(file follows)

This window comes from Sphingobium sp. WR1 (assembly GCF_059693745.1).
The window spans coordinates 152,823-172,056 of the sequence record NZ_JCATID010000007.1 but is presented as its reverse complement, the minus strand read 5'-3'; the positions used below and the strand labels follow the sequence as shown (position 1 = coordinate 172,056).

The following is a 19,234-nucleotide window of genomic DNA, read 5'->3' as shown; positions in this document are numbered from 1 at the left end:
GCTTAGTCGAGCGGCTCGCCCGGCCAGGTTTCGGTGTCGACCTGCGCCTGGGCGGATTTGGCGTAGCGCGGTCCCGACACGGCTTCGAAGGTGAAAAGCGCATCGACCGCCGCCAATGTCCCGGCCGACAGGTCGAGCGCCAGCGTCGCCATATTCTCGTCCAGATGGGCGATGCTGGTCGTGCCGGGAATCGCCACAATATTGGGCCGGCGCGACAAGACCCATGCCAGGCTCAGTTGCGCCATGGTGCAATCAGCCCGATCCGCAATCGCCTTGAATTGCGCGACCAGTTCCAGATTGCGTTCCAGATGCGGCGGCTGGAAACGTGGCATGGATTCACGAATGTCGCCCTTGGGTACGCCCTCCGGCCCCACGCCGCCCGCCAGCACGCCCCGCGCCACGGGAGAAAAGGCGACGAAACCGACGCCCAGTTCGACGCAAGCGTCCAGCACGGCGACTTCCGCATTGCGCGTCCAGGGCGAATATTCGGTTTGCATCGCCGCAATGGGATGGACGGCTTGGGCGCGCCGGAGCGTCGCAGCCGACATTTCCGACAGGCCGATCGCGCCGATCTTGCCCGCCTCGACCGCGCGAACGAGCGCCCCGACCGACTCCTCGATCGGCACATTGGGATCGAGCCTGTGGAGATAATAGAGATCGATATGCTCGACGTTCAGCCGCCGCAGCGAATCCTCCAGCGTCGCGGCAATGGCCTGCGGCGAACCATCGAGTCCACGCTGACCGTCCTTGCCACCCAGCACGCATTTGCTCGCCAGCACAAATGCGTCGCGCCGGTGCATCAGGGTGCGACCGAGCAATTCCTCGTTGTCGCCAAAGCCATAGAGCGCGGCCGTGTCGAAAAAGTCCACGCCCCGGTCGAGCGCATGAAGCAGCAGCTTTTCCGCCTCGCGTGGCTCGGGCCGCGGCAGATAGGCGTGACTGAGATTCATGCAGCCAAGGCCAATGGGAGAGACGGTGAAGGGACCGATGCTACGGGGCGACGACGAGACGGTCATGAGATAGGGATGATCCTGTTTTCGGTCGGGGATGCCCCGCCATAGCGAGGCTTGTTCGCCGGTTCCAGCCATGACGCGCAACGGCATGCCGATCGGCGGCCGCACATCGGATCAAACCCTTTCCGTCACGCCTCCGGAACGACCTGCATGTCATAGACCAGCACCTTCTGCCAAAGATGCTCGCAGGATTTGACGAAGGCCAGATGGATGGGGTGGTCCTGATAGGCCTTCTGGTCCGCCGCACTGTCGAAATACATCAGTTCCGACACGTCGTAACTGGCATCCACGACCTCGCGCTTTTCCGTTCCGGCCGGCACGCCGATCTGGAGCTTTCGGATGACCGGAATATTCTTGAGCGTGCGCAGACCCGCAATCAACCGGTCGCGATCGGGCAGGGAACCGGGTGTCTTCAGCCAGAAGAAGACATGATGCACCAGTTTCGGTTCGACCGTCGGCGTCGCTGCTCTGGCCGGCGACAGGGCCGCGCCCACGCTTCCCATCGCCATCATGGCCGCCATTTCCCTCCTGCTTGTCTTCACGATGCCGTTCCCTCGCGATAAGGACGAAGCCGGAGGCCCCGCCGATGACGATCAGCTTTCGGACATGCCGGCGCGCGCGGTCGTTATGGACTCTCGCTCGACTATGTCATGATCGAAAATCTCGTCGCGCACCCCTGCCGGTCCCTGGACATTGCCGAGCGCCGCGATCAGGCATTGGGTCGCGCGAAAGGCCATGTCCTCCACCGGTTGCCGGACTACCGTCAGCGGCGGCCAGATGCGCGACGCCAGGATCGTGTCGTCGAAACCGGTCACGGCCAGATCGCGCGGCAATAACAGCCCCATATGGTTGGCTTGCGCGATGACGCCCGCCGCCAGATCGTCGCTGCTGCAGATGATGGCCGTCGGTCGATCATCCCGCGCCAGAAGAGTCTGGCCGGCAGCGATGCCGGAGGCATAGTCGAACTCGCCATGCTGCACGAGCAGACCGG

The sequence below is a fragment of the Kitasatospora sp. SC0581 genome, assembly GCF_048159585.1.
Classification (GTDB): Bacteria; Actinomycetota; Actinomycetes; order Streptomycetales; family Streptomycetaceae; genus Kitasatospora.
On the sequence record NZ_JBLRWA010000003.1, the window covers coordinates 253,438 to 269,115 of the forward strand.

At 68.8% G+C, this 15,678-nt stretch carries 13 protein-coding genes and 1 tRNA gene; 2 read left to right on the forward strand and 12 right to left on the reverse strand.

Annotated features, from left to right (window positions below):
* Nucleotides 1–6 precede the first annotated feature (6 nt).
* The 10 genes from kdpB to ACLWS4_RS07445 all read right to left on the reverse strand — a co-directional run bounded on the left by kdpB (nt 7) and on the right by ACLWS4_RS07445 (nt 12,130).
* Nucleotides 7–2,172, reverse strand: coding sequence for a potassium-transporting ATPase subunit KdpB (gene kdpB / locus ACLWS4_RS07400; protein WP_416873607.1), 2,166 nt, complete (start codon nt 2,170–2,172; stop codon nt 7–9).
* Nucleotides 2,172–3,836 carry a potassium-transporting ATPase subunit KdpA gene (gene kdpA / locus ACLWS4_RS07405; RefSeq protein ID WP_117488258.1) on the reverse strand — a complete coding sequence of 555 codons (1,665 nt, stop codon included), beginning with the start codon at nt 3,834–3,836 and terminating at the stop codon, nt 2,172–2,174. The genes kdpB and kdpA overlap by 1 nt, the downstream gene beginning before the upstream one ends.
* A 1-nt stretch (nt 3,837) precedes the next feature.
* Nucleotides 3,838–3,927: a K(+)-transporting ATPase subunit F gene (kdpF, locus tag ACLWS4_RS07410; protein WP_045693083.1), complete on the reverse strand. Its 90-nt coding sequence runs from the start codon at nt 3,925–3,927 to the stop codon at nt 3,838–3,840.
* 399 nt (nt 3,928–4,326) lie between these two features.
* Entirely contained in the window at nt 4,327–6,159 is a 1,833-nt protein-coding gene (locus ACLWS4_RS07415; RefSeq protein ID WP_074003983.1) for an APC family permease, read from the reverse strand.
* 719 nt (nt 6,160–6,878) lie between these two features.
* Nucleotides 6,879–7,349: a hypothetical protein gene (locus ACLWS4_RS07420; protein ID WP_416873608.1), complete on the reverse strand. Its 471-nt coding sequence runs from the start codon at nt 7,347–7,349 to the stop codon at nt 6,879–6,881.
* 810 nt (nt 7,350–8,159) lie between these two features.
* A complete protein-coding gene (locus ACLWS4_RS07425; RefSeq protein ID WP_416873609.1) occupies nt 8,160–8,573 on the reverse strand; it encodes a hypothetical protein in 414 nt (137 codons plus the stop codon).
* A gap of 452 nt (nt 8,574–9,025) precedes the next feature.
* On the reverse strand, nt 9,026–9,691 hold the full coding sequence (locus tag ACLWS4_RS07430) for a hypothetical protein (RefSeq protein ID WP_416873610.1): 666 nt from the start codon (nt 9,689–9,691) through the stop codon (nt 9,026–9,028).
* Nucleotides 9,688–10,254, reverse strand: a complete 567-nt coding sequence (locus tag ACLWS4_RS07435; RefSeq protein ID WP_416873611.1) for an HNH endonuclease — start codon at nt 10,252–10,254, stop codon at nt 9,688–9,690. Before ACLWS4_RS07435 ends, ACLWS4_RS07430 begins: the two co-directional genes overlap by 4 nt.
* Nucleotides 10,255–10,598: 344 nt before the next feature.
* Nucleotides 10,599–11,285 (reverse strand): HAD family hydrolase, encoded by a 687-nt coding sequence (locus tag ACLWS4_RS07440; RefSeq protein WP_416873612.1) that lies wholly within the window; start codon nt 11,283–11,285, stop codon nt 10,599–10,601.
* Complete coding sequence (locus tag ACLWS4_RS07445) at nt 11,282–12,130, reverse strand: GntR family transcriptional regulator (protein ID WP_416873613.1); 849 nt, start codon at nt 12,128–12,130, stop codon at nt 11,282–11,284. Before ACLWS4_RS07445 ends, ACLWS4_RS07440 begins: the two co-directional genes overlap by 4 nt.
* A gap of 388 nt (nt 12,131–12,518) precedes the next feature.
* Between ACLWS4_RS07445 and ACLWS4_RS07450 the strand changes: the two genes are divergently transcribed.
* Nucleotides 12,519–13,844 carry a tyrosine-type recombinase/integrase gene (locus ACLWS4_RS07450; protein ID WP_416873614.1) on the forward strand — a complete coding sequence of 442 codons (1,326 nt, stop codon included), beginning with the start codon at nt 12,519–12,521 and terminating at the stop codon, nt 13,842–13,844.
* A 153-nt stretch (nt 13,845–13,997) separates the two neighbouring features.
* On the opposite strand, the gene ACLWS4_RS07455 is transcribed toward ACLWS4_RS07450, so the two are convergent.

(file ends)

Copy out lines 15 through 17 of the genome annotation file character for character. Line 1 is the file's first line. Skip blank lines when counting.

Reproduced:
* Nucleotides 3,838–3,927: a K(+)-transporting ATPase subunit F gene (kdpF, locus tag ACLWS4_RS07410; protein WP_045693083.1), complete on the reverse strand. Its 90-nt coding sequence runs from the start codon at nt 3,925–3,927 to the stop codon at nt 3,838–3,840.
* 399 nt (nt 3,928–4,326) lie between these two features.
* Entirely contained in the window at nt 4,327–6,159 is a 1,833-nt protein-coding gene (locus ACLWS4_RS07415; RefSeq protein ID WP_074003983.1) for an APC family permease, read from the reverse strand.